31 Pages Posted: 22 Sep 2007
Date Written: September 2007
This article attempts to offer a general framework for the protection of environmental rights in the European Union's legal order. The article discusses the Aarhus Convention, which follows the international trend for procedural protection of environmental rights. The European Commission proposes to give effect to its 'access to justice' dimension of the Aarhus Convention in a way that endorses uniformtity as a goal. I argue that this goal is mistaken. The guiding constitutional principle in this area should be that unless there are strong reasons to the contrary, EC law will only supplement the public law of the Member States by providing minimum standards. Under the scheme of environmental rights established by the Aarhus Convention each applicant or environmental activist may have slightly different rights depending on the country where he or she starts their actions or launches their campaigns. The public law of the EC, of which environmental law is now a major part, is not an attempt at harmonization nor is it a simple deduction from the principles of direct effect and supremacy.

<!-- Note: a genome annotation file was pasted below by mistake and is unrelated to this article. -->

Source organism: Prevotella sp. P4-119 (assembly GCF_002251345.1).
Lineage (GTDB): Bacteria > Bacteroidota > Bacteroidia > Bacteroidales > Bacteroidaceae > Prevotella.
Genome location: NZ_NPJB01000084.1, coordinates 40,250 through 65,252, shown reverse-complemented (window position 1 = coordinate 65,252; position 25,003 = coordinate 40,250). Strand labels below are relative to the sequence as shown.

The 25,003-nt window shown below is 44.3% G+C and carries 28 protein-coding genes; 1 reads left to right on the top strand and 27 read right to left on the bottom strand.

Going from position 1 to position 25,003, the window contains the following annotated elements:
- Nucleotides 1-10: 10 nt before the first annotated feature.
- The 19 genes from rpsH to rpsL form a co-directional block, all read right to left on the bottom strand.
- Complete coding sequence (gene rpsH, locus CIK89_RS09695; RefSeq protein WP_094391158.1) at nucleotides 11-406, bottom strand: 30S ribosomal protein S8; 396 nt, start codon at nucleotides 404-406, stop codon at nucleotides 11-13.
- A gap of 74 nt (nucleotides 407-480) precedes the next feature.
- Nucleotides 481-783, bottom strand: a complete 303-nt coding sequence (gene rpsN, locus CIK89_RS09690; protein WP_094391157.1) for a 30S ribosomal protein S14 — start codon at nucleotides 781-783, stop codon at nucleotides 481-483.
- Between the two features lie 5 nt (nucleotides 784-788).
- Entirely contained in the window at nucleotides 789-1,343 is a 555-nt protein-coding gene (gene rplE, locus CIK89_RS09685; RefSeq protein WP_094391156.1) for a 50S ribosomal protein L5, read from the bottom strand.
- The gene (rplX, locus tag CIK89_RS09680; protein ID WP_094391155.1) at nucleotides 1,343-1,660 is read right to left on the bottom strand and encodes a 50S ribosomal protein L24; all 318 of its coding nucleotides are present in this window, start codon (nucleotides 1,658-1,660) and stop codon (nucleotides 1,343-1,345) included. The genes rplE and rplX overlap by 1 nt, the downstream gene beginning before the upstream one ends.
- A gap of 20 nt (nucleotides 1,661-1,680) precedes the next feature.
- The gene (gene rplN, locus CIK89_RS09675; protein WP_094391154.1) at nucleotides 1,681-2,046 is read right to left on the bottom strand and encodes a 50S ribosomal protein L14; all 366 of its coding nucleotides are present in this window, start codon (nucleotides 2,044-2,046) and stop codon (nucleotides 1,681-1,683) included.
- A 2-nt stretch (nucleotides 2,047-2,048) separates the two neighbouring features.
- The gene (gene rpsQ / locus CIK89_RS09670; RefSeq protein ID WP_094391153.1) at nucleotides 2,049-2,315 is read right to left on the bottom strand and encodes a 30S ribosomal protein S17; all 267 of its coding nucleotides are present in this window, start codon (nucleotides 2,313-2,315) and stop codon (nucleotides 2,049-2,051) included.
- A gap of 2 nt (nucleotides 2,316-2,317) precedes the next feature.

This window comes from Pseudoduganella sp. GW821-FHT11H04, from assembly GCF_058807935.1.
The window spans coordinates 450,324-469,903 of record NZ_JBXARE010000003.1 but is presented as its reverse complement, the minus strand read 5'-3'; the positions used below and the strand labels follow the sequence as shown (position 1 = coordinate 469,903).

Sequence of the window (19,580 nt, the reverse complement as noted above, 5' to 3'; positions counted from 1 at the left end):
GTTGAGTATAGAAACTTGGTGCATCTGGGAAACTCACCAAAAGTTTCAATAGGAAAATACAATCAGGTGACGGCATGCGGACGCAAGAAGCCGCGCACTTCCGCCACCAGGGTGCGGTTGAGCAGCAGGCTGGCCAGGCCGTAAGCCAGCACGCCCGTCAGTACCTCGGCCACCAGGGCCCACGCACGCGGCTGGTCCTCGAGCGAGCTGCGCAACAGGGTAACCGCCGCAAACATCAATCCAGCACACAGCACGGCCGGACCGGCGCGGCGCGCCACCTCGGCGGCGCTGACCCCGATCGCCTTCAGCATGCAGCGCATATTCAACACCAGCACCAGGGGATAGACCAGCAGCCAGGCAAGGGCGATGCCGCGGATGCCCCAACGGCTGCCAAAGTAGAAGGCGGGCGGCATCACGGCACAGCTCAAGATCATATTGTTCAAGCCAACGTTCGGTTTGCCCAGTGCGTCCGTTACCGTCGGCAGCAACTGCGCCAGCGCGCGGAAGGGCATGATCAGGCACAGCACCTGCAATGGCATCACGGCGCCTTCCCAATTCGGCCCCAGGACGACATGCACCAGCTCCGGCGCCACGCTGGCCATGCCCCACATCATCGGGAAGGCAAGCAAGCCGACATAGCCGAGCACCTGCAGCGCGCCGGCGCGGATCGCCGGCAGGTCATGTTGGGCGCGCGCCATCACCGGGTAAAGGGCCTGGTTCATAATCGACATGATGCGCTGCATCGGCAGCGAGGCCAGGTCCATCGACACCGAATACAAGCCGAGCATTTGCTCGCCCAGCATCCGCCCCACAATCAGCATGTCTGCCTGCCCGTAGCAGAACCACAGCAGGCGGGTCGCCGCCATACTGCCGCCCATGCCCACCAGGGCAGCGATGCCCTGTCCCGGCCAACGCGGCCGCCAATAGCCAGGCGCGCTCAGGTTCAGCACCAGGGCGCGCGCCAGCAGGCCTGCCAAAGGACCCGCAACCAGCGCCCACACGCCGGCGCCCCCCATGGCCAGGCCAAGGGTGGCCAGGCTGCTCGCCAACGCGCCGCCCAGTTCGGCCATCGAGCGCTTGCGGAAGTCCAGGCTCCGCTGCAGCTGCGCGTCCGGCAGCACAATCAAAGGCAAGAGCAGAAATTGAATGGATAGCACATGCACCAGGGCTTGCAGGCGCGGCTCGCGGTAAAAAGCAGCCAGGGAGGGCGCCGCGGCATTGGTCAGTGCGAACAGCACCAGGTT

Suggested Citation: Suggested Citation
Eleftheriadis, Pavlos, Environmental Rights in the EC Legal Order (September 2007). Oxford Legal Studies Research Paper No. 24/2007. Available at SSRN: https://ssrn.com/abstract=1015923 or http://dx.doi.org/10.2139/ssrn.1015923